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Backed by EU interests, Greeks may bear 50-year bonds

Athens
Adri Aderval | Flickr | Getty Images
Athens

Greece has said it is looking into the technical matters of issuing a 50-year bond to further restructure its debt and make it more sustainable. While it took many by surprise since the country has been shut out of global markets since 2010, there are powerful interests that may make it happen.

Recently Greek Finance Minister, Yiannis Stournaras said: "I hope we will have a 50-year bond. That would mean that our debt would be considerably reduced across 50 years." This plan is just one more measure to make Greek debt more viable and avoid the pressing need for a deep Official Sector Involvement (OSI) or haircut that is poisonously unpopular in Europe.

In 2013 Greece will have a gross public debt of about 322 billion euros which will top about 175 percent of gross domestic product (GDP), and it is anything other than manageable. It may need more cash injections worth about 10 billion euros to meet a funding gap from mid-2014 until end of 2016.

The idea of making Greek debt sustainable until 2022 has also been scotched by the Greek Parliament budget oversight body in a rare honest assessment. They said "it is an illusion to believe that Greece can return to the financial markets as early as 2014 and its debt will need a further 'haircut' to become manageable."

Greece has received 240 billion euros in two bailouts and it is seeking to replace and extend bilateral loans worth between 53 billion euros to 110 billion euros with the 50-year bond. Naturally, such a move is aimed to avoid an OSI official haircut because simply extending bilateral loans and lowering interest will not be enough to make public debt repayable. The local population has hit the wall and cannot tolerate or pay more tax hikes, nor can it accept further deeper cuts to wages and pensions as International Monetary Fund chief Christine Lagarde recently accepted.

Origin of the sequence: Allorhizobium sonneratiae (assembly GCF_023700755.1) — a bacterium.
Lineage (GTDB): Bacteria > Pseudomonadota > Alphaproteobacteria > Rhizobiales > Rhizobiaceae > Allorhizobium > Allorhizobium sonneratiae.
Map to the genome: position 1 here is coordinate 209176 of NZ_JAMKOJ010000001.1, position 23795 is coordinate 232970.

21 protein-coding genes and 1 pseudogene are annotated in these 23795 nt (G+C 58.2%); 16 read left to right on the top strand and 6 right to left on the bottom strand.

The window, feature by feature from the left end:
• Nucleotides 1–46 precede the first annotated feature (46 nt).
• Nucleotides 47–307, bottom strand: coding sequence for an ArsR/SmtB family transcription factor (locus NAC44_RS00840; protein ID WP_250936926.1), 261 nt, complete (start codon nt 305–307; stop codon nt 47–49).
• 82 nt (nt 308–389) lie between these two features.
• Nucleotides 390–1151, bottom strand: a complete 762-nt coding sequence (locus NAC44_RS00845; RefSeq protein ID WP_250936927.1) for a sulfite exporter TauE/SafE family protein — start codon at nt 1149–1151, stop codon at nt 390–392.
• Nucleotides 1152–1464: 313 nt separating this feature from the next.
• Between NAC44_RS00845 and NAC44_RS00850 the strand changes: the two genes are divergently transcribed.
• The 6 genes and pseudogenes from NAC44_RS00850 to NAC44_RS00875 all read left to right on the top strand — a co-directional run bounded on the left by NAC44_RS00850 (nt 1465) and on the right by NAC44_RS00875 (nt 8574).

It seems for Greece and the euro zone that the theory of "extend and pretend" is not enough just on its own. Greece will need much more time and more favorable terms to pay back even the 130 billion euro EFSF (European Financial Stability Facility) loans. The repayment of these loans to the temporary bailout mechanism were supposed to begin in 2025 but a 50-year bond issues to cover these makes more financial sense and is more favorable for the debt-strapped country.

(Read more: Greece's problems are still Germany's problems)

Fixed income market gurus believe that the thought of a Greek 50-year bond issue is a pipe dream from a country besieged by Europe, but there is method to this apparent madness. Further debt relief measures will be discussed in the second quarter of 2014 and this will include such a bond issue. Sometimes when one ambitious and difficult solution is the least worst option for your lenders, they may push hard to realize it to avoid an OSI.

In our world where "black swan" events happen weekly, such a bond issue is more and more likely to avoid the abyss of an OSI. Insiders in Athens say such an issue is not entirely unlikely, despite significant doubts on the part of market participants. The first thing the government hopes will eventuate is that two of the four large systemic banks that are burdened with the same non-investment grade Greek sovereign rating will be able to access capital markets, particularly since recently we learned of hedge fund interests in their highly devalued shares.

The finance minister also hopes that Eurostat will be able to verify a primary surplus for 2013 next April, and is praying that it beats market expectations of 340 million euros. Ideally, then the Greek state wants to issue a 3 billion euro 5-year bond to tap markets after almost 5 years. If that works, then there are fewer and fewer hurdles from of an ultra-long 50 year issue for at least 55 billion euro to pay off the EFSF, the temporary EU bailout mechanism.

(Read more: Shunned by Europe, Greece turns to Saudi prince)

That would bring a smile to the faces of all euro zone members who will have shifted more weight off them from Greece to global players. Obviously there will be significant pressure on the European Central Bank (ECB) and euro zone central banks to participate in the issue, since they have a vested interest to avoid an OSI. Furthermore, euro zone governments will also pressure their big banks to get on board, improving the chances of full coverage of such an issue.

While a prospective 50-year bond won't be a magic bullet for Greek debt sustainability it offers more than just rare hope to improve the nation's debt profile. In addition, it may actually be a good bet for some since intelligent market operators that understand the Mediterranean country has opportunities - like ample unexploited resources, an oversold real estate market and undervalued businesses.

Don't write off the unlikely prospect of a Greek 50-year bond issue just yet; there are powerful vested interests that would be delighted by it and can make it work.

Nick Skrekas, Ph.D., is a leading Greek economic analyst in Athens and has deep experience as a legal practitioner. As a senior advisor he handles projects for the world's biggest advisory firms in Greece and the Balkans. He is a regular commentator on global leading websites and on TV.

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